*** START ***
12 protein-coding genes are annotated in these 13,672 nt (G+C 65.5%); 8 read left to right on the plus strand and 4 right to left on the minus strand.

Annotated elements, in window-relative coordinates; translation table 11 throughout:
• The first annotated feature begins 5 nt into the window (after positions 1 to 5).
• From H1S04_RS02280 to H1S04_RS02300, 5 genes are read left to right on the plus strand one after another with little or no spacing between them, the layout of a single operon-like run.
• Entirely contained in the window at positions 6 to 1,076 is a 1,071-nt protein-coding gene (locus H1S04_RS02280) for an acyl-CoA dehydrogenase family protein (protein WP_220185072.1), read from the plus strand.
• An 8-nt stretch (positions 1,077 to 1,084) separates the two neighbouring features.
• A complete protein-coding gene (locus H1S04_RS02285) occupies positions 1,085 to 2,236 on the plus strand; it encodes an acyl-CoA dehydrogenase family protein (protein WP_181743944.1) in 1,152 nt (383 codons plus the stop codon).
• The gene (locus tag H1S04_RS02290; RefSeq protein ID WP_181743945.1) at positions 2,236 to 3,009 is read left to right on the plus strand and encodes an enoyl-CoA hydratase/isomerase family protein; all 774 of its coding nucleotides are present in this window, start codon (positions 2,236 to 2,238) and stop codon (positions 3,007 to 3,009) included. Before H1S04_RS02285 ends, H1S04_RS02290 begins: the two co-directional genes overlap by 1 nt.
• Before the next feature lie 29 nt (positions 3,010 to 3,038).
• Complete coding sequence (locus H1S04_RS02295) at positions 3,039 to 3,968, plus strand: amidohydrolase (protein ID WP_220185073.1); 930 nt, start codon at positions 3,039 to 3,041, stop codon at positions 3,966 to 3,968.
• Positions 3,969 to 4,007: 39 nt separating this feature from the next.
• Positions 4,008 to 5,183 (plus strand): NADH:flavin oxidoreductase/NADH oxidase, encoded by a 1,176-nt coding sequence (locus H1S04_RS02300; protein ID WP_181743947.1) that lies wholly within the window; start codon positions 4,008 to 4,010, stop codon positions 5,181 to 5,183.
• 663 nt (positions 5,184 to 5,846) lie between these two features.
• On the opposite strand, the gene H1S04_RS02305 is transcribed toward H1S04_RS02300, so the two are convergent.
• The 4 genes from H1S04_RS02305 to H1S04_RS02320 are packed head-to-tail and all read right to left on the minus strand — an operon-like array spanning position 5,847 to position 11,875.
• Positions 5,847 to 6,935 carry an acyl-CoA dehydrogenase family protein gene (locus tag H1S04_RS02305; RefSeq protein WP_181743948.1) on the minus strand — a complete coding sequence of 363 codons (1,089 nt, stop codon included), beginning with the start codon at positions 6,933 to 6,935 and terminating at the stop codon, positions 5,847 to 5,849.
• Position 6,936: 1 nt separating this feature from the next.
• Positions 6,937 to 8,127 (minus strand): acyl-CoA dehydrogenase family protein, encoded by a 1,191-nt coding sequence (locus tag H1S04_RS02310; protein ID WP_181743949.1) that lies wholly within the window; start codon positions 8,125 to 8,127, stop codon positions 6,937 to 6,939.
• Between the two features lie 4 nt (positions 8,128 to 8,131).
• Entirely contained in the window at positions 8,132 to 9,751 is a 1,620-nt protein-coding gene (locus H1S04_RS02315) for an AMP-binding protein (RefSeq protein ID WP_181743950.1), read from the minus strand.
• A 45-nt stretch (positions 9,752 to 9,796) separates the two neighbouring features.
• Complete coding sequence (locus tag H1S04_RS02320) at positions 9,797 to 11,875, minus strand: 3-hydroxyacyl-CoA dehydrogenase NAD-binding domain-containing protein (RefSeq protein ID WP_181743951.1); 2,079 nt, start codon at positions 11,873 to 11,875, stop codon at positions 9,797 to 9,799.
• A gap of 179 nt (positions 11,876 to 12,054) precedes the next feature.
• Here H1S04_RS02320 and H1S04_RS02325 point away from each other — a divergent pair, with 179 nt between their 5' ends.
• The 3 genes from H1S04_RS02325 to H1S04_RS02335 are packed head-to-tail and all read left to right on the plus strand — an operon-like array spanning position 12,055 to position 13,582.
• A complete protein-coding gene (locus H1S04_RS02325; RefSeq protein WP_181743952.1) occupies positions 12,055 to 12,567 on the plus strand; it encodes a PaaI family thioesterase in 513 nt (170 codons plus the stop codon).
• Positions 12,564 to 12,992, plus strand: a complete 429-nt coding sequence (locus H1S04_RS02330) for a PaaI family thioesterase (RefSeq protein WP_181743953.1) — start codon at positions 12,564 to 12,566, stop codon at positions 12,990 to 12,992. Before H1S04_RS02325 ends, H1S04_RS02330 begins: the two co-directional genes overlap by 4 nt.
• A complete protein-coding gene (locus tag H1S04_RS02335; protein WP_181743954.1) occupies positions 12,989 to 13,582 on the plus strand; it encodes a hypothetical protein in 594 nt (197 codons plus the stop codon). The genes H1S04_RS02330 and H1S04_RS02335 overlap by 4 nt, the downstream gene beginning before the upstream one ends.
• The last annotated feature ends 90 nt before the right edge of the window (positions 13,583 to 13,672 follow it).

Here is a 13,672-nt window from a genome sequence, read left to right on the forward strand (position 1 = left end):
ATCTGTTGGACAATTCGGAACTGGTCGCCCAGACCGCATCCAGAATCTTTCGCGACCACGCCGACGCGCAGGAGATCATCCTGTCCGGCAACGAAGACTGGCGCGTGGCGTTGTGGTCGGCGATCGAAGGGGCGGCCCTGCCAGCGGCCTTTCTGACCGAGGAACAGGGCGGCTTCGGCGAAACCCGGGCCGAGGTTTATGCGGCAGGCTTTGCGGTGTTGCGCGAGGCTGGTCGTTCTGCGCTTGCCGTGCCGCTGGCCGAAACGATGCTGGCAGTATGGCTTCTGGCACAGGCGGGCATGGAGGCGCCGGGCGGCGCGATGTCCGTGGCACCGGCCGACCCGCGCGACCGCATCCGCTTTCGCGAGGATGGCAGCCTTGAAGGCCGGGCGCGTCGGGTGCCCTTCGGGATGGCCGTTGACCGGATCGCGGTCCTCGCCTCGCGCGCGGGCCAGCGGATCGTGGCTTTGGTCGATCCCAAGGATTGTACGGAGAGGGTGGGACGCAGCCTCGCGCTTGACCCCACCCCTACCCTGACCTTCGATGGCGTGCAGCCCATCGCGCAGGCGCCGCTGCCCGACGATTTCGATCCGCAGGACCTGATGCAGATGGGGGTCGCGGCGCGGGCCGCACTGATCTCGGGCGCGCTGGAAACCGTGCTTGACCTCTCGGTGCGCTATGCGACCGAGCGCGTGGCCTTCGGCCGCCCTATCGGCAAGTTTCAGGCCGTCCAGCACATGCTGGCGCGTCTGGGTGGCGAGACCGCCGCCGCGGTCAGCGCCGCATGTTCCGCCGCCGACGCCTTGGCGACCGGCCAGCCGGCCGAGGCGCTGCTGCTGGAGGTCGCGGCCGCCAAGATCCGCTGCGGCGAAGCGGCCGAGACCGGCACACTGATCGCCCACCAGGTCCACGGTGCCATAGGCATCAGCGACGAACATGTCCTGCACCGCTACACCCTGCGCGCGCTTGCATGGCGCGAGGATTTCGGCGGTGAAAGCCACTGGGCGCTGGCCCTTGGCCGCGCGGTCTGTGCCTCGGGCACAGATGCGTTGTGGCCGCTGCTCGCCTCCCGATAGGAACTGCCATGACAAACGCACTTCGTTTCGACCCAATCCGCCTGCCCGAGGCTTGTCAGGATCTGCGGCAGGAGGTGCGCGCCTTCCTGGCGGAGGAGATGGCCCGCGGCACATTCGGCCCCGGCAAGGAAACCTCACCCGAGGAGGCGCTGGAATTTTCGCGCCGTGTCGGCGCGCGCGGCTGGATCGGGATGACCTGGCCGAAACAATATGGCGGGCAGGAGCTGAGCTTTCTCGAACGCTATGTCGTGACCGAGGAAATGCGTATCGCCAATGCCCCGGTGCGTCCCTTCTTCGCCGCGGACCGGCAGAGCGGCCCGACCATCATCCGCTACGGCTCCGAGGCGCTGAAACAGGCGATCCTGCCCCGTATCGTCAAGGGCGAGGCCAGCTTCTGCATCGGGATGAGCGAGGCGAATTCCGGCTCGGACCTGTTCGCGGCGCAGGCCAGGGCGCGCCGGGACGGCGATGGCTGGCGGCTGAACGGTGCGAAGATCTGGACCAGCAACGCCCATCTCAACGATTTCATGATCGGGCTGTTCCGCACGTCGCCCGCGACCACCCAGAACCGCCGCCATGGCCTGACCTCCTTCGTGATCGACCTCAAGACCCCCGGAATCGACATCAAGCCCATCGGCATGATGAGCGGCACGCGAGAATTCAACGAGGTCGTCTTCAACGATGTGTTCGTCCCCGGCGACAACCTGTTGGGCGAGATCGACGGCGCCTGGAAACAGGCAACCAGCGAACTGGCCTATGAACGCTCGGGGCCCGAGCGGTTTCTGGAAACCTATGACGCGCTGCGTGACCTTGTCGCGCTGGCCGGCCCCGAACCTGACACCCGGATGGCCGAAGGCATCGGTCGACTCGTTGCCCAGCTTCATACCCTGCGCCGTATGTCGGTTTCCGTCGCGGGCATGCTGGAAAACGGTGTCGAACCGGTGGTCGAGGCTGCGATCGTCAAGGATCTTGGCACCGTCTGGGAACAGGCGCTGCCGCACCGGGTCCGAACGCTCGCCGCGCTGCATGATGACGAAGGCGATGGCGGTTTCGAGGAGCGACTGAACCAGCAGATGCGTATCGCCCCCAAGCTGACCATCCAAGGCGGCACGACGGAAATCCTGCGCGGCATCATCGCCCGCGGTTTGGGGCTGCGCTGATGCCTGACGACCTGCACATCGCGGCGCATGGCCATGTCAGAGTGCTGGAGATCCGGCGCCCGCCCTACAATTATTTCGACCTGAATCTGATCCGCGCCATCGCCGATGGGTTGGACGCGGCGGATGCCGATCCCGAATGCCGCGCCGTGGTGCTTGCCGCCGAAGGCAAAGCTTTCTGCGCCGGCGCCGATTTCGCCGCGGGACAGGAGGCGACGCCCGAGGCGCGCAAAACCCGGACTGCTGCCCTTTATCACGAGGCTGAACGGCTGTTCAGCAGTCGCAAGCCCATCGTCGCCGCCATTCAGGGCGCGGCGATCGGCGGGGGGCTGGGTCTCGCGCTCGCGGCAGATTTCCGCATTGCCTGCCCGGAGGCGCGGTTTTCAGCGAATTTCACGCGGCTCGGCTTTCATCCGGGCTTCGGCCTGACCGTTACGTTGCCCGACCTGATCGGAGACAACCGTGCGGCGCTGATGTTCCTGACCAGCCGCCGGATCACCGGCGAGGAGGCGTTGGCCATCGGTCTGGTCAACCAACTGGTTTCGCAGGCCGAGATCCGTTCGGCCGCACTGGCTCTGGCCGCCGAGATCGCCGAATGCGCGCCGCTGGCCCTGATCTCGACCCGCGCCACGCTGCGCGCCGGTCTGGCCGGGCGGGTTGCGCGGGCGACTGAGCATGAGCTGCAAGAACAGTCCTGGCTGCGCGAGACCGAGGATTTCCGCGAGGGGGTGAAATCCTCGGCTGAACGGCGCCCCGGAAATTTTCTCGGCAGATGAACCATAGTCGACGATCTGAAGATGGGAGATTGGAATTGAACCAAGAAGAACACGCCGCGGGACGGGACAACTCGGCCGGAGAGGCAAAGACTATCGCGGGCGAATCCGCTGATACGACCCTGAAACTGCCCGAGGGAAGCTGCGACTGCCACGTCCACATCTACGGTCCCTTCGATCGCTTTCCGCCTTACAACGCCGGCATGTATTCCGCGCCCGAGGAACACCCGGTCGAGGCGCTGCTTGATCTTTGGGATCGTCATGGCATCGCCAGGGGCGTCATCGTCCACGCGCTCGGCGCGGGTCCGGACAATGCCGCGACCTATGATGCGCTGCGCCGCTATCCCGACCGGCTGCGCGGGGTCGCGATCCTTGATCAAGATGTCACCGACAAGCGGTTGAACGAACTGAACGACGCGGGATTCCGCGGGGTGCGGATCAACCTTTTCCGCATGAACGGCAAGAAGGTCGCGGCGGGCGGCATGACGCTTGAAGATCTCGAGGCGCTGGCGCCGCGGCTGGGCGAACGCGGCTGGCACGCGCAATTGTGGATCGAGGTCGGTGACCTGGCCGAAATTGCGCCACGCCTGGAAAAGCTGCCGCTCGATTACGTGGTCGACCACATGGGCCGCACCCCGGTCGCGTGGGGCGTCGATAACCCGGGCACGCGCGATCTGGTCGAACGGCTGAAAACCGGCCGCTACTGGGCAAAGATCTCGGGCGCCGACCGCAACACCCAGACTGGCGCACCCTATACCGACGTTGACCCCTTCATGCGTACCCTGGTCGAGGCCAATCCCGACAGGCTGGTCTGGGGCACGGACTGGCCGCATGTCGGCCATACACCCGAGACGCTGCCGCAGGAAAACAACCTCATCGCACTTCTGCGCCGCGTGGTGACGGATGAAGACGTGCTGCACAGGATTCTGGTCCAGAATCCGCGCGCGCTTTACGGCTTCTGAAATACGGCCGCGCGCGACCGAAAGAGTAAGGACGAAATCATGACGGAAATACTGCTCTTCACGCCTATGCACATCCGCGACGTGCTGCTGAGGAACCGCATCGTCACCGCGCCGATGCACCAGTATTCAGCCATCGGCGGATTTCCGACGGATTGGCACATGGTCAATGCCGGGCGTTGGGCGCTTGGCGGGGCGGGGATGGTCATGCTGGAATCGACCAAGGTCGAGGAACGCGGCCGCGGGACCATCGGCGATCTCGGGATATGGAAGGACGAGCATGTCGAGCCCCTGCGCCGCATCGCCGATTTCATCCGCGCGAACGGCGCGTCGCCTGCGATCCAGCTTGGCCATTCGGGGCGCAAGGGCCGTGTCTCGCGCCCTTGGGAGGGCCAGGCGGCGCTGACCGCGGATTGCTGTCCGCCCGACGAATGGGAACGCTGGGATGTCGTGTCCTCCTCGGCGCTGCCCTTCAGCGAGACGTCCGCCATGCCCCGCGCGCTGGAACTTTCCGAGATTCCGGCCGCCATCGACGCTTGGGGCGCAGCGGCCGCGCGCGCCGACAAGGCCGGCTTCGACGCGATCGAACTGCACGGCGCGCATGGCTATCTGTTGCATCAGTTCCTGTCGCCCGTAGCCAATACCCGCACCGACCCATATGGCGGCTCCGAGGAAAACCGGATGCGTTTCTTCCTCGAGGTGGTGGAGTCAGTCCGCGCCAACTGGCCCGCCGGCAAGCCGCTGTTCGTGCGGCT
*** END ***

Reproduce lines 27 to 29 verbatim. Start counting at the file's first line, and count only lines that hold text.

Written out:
• Positions 12,564 to 12,992, plus strand: a complete 429-nt coding sequence (locus H1S04_RS02330) for a PaaI family thioesterase (RefSeq protein WP_181743953.1) — start codon at positions 12,564 to 12,566, stop codon at positions 12,990 to 12,992. Before H1S04_RS02325 ends, H1S04_RS02330 begins: the two co-directional genes overlap by 4 nt.
• A complete protein-coding gene (locus tag H1S04_RS02335; protein WP_181743954.1) occupies positions 12,989 to 13,582 on the plus strand; it encodes a hypothetical protein in 594 nt (197 codons plus the stop codon). The genes H1S04_RS02330 and H1S04_RS02335 overlap by 4 nt, the downstream gene beginning before the upstream one ends.
• The last annotated feature ends 90 nt before the right edge of the window (positions 13,583 to 13,672 follow it).